2: God Himself directly links the Sabbath of the ten Commandments to His work at the time of creation. He clearly says that it was blessed for that reason (Exodus 20:11).

3: Nehemiah's reference in no way "implies" any such thing. The Hebrews were following the Sabbath before Mount Sinai, as seen in Exodus 16:25-26 and is written about in Jewish literature.

4: Regarding the author's questioning how this, "can legitimately be said to be applied to other nations" -- once again, the point is missed that the Torah is God's revelation to the world, not some set of exclusively Jewish laws. God makes it clear that Gentiles would one day come into the faith that He established with Israel. The Gentiles were never to have some new faith apart from Israel (Isaiah 54:1-3). Paul reiterates this in Ephesians 2:10-12 where he says Gentile believers are now no longer strangers to the covenant and ordinances of Israel -- and this includes the Sabbath.

5: Scripture and the facts of history prove that the idea that God "changed" Sabbath to Sunday is not true. Attempts made to show that this is "in the Bible," involve out-of-context mistranslation of a few Scripture verses. (22)

6: The Sabbath was and is far more than just a "rest day." The statement that "failing to rest" brought strict penalties is inaccurate. Sabbath was/is a day of study, prayer and devotion focused on the coming "Sabbath" we would enter into one day with the Messiah. (23) There is much written in Jewish literature that also links the sabbath to a coming wedding, such as one verse in the Talmud that says, "Let us come and go out to welcome the Sabbath bride." (24)

7: The fact that Sabbath was abolished for Sunday is not a sign that "God commanded it." Rather it is a sign that the original Torah-based community and its faith had been pushed aside and that Gentile anti-Semites had taken over and perverted the Word of the God of Israel. This subject is dealt with further on in this document.

History shows that Sunday worship replacing the Sabbath is a tradition of man, specifically the early Roman church. This was a key subject at the Council of Trent, held in northeast Italy (1545 to 1563). The papal representative, the Archbishop of Reggio, silenced the "scripture only" arguments of Martin Luther and the Protestant "reformers" when he correctly stated:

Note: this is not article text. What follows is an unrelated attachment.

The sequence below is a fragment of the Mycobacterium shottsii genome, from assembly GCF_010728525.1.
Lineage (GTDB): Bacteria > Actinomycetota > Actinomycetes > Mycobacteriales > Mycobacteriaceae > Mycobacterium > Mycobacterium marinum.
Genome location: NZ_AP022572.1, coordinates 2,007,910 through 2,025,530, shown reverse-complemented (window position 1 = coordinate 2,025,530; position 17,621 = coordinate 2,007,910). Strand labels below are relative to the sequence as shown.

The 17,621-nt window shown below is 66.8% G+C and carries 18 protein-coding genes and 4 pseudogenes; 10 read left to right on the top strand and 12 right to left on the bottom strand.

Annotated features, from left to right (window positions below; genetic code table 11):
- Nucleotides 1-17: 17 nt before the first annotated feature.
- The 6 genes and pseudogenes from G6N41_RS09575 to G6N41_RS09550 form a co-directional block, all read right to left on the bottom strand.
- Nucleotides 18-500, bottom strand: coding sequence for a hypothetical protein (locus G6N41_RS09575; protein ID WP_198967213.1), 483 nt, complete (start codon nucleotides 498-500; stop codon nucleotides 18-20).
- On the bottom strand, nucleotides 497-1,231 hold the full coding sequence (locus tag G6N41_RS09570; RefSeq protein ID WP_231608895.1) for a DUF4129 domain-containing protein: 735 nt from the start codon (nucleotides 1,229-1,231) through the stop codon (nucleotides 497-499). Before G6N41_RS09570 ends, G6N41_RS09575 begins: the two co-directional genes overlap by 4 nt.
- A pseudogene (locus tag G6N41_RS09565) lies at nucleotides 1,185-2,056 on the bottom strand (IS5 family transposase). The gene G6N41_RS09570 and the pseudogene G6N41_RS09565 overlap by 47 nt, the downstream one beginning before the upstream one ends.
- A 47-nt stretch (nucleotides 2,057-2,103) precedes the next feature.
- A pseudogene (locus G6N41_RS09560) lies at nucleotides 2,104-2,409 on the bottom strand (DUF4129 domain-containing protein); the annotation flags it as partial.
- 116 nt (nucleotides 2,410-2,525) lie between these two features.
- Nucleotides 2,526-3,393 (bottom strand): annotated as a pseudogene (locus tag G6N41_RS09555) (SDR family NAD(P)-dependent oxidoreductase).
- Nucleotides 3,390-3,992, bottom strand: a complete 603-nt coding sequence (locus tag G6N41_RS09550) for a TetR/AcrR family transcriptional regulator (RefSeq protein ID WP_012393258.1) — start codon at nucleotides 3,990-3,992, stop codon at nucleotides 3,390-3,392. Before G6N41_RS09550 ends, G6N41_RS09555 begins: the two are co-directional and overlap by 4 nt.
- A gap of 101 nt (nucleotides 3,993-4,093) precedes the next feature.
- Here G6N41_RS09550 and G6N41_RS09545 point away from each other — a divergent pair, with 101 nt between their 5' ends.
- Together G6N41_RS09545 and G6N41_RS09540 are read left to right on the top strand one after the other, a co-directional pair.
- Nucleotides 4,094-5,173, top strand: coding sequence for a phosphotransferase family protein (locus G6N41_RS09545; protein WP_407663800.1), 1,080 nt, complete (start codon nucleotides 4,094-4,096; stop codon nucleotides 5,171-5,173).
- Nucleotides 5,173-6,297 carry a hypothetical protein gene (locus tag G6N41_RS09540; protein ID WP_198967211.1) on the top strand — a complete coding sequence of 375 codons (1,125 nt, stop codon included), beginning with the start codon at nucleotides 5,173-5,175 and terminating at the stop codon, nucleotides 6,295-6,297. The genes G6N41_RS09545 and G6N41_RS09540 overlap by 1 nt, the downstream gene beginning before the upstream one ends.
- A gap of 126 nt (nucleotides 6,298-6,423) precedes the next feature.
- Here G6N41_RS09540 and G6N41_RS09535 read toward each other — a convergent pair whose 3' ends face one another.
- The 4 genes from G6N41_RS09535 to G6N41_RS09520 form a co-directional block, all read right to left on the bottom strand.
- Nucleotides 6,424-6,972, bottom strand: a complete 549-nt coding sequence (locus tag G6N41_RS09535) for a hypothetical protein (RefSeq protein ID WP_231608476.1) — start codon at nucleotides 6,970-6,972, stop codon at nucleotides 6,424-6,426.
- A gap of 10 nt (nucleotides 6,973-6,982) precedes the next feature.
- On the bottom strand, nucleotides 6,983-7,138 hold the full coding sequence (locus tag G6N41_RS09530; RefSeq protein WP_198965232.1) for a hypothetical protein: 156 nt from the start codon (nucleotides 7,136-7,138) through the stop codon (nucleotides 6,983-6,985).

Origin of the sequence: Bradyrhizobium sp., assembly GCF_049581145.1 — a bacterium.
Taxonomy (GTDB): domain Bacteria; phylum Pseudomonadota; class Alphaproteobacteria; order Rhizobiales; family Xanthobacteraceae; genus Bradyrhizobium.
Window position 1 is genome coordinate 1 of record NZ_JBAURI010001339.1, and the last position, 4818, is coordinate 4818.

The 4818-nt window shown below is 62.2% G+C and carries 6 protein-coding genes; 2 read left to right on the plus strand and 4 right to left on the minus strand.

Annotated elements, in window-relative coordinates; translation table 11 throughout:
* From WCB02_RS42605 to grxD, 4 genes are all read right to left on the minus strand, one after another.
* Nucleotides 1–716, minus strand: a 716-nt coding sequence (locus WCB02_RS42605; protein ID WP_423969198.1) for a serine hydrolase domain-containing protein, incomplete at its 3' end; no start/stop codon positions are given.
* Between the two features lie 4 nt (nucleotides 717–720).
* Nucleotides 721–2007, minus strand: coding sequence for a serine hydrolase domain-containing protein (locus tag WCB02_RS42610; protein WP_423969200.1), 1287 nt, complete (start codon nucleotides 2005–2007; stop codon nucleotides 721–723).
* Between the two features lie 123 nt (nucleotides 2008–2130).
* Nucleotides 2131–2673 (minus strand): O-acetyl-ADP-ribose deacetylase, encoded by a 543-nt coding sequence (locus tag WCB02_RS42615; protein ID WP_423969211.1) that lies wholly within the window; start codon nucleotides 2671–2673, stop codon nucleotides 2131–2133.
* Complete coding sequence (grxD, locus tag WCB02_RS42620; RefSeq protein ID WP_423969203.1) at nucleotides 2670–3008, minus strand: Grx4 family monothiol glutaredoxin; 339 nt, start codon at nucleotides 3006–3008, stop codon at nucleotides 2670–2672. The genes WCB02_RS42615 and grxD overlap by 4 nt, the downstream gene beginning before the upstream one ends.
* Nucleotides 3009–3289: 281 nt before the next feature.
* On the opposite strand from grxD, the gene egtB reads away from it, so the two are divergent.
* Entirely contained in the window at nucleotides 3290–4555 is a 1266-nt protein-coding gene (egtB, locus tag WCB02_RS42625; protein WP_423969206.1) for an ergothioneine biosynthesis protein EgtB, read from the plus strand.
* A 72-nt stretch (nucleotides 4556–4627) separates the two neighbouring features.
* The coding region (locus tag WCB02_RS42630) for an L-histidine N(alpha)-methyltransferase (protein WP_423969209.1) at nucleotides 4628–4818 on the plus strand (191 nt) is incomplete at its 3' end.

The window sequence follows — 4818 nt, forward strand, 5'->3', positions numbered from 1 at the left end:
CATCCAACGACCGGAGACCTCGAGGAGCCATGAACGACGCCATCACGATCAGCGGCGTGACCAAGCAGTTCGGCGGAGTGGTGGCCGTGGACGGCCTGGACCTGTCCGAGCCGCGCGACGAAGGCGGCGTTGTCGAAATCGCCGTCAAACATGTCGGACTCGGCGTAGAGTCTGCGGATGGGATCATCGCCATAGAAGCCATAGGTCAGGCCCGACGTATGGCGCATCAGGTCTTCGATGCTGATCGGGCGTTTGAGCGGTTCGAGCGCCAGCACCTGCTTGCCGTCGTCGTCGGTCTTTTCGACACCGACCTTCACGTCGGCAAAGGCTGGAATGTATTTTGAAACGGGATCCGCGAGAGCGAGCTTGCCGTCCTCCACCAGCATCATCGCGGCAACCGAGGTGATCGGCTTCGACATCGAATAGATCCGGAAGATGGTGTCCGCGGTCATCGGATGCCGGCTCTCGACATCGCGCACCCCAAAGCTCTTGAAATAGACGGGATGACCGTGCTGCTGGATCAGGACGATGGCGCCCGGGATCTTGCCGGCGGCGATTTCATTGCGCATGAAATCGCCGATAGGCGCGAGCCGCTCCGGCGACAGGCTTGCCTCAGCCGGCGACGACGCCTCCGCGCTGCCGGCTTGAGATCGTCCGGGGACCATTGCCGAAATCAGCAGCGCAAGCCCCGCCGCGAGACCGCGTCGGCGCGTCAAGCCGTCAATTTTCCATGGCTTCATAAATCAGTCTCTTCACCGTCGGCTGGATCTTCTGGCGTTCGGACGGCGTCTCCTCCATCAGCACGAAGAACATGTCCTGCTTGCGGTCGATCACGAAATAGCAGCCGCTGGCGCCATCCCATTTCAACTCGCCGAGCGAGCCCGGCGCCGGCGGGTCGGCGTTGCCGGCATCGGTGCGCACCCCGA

"The Protestants claim to stand upon the written word only; they profess to hold the Scriptures alone as the standard of faith. They justify their revolt by the plea that the Church has apostatized from the written word and follows tradition. Now the Protestant's claim that they stand upon the written word alone is not true. Their profession of holding the Scriptures alone as the standard of faith is false. Proof ... The written word explicitly enjoins the observance of the seventh day as the Sabbath. They do not observe the seventh day, but reject it. If they truly hold the Scriptures alone as the standard, they would be observing the seventh day as it is enjoined in the Scripture throughout. Yet they not only reject the observance of the Sabbath as enjoined in the written word, but they have adopted, and do practice, the observance of Sunday, for which they have only the tradition of the (Catholic) Church. Consequently, the claim of Scripture alone as the standard fails and the doctrine of 'Scripture and tradition as essential' is fully established, the Protestants themselves being Judges." (25)

God Himself says what the relationship of the Gentile who comes to true faith is to the Sabbath and all the Torah: